Remembering to Remember

9 Mar

The ashes come from the previous year’s palms from Palm Sunday

Oh how easily we forget. I need reminders. All of the time. I need to remember how to love because I get so wrapped up with myself and my needs and my hopes and dreams. I so easily forget everyone else. I forget to notice the grass. I say this because today on my lunch break, I made a point to notice it. If I don’t stop to slow down and notice, the world will continue at it’s breakneck pace and I will forget again. Today is Ash Wednesday. I brought my life group (a group of women I co-lead on Wednesday nights), to a traditional Ash Wednesday service, not knowing what to expect. We do not go to a traditional church, but instead go to what some call a “happy clappy church” or a “hugging church” where weekly we experience community and the joy of God. It’s amazing. It’s healing. It’s done so much for my soul. I love it there and it has become more like home than any place I’ve ever belonged.

At our church, Christian Assembly, we don’t often get a chance to experience a liturgical service where there is chanting and hymns and prayers where we repeat after the pastor. Tonight was that at St. James Episcopal. It was very procedural compared to what I’m used to, which in some ways was freeing. It was kneel. It was ashes. It was “From dust you came and to dust you will go.” It was a reminder of all that Jesus did for us brought forth in an unfamiliar way. It was beautiful.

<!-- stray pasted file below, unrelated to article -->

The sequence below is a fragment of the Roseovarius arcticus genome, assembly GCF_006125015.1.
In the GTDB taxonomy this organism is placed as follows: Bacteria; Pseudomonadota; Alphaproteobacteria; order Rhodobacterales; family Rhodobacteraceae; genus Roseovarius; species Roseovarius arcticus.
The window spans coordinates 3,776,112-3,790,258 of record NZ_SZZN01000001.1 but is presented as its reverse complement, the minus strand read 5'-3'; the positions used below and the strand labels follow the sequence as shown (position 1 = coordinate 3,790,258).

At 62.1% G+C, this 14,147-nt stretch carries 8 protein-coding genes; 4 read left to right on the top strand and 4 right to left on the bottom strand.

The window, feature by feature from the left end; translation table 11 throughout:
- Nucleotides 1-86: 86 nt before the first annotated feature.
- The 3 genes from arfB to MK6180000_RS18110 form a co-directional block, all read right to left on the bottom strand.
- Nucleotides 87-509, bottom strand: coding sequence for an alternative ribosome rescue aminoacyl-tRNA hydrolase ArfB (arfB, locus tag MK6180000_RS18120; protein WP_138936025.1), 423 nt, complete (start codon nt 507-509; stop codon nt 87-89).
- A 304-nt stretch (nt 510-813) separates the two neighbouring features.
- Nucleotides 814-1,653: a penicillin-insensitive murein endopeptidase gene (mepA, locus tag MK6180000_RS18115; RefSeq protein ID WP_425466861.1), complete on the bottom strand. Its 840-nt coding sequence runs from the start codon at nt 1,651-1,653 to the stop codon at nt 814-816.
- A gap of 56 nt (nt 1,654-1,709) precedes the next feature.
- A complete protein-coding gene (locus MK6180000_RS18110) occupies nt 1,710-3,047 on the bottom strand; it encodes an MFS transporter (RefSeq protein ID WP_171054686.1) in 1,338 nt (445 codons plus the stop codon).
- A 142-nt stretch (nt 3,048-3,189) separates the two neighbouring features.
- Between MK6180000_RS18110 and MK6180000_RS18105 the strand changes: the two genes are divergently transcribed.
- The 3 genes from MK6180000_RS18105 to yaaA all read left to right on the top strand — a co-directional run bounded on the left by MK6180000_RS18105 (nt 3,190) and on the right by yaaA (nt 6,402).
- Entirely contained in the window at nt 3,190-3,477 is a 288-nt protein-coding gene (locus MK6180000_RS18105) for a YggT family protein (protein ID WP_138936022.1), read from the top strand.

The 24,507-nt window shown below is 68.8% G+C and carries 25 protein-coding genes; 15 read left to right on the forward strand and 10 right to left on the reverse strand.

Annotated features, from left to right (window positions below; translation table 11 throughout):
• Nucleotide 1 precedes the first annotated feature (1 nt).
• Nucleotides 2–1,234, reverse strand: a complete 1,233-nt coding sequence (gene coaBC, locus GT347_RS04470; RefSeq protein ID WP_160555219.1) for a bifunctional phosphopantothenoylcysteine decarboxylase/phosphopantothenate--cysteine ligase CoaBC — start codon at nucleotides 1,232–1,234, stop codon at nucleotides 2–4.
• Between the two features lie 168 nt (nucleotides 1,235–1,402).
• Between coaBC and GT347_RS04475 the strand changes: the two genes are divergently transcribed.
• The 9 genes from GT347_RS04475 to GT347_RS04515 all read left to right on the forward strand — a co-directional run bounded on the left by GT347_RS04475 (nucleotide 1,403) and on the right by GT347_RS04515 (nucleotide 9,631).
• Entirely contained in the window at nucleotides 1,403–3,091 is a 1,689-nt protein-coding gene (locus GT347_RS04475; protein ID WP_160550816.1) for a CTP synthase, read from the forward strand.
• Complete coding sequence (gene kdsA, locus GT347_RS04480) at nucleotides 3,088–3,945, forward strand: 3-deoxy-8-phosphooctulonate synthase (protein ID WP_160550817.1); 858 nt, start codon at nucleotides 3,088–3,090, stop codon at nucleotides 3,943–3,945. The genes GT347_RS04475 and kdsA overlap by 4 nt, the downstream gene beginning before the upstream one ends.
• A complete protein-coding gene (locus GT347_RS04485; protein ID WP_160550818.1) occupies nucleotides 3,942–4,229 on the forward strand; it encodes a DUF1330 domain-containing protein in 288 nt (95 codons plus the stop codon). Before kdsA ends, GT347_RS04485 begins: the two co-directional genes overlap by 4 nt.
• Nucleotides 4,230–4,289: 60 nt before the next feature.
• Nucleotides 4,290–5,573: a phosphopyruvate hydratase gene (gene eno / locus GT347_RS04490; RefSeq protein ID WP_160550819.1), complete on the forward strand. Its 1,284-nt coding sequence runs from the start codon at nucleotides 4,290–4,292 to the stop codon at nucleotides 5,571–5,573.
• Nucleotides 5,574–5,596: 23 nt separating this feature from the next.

As I watched these women go to have the ashes placed on their foreheads, I couldn’t help but smile. I love exposing people to new things. I love traditions. I love Ash Wednesday. On no other day throughout the year except for maybe Good Friday do I get the chance to pause and reflect on the sacrifice that was made for me. For me, Lent has become sacred. It is about preparing my heart for Jesus’ crucifiction. It is a time to acknowledge the ways that I have sinned and the ways in which I need a savior. It’s reminder that we are all here for such a short time.

I don’t want to take advantage. I want to love well. I want to believe strongly. I want to remember. Lent is a great time to remember and to fast. God doesn’t need us to fast, but sometimes we need ourselves to. In times of fasting, I become profoundly aware that I am not in control. There is this illusion that I walk around with that makes me think that I am. But I am not. I remember that when I go without food. My stomach growls. I get cranky. I simply need food to survive. And I need it often. In giving it up, I remember that if it weren’t for provision, I wouldn’t have food in the first place. I am brought in communion with those who don’t have food. I am thankful in a new way because I am reminded again of what I have. I love this season. I feel like I have a new chance to reflect, pray, fast, and become aware of how little I can control. And for a perfectionist like me, something about that is quite freeing.


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